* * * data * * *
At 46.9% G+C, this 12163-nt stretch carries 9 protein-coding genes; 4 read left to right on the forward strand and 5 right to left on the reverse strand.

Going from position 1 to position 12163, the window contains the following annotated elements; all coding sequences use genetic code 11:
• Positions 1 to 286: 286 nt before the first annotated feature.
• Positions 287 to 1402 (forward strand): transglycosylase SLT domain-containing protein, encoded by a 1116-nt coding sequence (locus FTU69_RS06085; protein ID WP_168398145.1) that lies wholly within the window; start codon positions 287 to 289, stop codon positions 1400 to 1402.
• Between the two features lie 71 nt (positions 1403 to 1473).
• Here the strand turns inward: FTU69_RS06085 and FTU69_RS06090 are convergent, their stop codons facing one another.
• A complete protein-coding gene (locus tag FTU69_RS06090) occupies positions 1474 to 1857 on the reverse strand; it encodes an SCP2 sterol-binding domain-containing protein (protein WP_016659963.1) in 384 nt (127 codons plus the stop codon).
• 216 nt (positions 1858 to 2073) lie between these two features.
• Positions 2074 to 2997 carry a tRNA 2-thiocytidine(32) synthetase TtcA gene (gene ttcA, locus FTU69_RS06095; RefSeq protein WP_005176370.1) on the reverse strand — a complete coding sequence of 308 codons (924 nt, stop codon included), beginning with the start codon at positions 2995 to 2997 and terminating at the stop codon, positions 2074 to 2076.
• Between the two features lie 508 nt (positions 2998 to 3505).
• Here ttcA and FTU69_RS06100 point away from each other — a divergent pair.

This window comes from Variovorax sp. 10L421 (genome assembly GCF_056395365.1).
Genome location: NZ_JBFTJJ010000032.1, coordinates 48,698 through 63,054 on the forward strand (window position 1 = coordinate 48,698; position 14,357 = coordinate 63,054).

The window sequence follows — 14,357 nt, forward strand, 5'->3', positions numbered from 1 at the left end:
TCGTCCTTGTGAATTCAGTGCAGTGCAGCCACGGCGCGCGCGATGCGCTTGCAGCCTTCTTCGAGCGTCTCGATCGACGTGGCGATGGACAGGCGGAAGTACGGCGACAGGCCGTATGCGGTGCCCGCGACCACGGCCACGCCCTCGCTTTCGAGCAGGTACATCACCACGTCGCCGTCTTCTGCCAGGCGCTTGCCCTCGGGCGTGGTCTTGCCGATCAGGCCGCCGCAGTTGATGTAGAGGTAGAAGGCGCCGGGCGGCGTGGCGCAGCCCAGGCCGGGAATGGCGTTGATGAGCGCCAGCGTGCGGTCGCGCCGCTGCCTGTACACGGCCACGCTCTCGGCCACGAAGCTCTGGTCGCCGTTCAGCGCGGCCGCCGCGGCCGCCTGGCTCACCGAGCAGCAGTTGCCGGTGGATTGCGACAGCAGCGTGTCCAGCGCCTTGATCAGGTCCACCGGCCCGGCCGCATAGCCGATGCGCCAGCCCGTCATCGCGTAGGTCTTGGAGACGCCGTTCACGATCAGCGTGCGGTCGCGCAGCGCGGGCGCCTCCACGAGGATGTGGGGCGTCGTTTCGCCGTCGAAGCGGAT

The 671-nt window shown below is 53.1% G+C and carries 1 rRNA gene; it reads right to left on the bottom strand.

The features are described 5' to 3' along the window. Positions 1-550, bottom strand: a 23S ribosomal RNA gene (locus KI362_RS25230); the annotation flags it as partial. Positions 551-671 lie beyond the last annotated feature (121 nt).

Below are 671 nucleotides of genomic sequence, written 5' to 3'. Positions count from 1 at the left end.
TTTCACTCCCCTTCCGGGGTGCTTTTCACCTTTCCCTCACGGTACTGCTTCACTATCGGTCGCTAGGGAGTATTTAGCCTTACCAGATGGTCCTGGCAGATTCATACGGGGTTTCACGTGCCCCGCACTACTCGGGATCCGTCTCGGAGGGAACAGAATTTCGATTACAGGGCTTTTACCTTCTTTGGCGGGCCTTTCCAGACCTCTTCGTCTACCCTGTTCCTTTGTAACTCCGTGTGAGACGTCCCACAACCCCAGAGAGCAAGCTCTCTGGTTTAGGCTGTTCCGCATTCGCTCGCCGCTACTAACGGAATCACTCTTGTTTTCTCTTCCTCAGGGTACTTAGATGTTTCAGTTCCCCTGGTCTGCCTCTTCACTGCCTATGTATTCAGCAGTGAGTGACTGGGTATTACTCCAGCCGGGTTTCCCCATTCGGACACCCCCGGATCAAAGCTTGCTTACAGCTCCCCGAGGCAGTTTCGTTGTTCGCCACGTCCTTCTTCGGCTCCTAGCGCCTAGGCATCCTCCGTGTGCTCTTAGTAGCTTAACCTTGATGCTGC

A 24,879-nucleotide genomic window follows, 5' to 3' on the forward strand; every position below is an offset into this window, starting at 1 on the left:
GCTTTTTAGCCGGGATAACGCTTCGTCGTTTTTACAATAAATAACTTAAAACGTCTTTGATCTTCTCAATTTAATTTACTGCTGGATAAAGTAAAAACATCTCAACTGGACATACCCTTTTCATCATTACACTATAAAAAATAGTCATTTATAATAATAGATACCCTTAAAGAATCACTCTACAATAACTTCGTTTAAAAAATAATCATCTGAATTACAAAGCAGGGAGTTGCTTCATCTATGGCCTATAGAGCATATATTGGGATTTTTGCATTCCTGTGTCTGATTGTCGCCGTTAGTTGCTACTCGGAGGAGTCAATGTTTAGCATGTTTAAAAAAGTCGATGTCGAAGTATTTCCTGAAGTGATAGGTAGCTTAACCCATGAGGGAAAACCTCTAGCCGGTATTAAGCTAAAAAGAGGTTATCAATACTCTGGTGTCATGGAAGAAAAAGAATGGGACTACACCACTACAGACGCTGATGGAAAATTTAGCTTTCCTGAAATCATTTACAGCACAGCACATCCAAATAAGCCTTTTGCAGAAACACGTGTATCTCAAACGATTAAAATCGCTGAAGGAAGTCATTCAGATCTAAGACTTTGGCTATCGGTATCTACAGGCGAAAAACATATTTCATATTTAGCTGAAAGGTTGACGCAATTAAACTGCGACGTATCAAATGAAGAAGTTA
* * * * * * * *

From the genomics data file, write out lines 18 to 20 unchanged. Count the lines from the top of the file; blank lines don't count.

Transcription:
Below are 671 nucleotides of genomic sequence, written 5' to 3'. Positions count from 1 at the left end.
TTTCACTCCCCTTCCGGGGTGCTTTTCACCTTTCCCTCACGGTACTGCTTCACTATCGGTCGCTAGGGAGTATTTAGCCTTACCAGATGGTCCTGGCAGATTCATACGGGGTTTCACGTGCCCCGCACTACTCGGGATCCGTCTCGGAGGGAACAGAATTTCGATTACAGGGCTTTTACCTTCTTTGGCGGGCCTTTCCAGACCTCTTCGTCTACCCTGTTCCTTTGTAACTCCGTGTGAGACGTCCCACAACCCCAGAGAGCAAGCTCTCTGGTTTAGGCTGTTCCGCATTCGCTCGCCGCTACTAACGGAATCACTCTTGTTTTCTCTTCCTCAGGGTACTTAGATGTTTCAGTTCCCCTGGTCTGCCTCTTCACTGCCTATGTATTCAGCAGTGAGTGACTGGGTATTACTCCAGCCGGGTTTCCCCATTCGGACACCCCCGGATCAAAGCTTGCTTACAGCTCCCCGAGGCAGTTTCGTTGTTCGCCACGTCCTTCTTCGGCTCCTAGCGCCTAGGCATCCTCCGTGTGCTCTTAGTAGCTTAACCTTGATGCTGC

A 24,879-nucleotide genomic window follows, 5' to 3' on the forward strand; every position below is an offset into this window, starting at 1 on the left: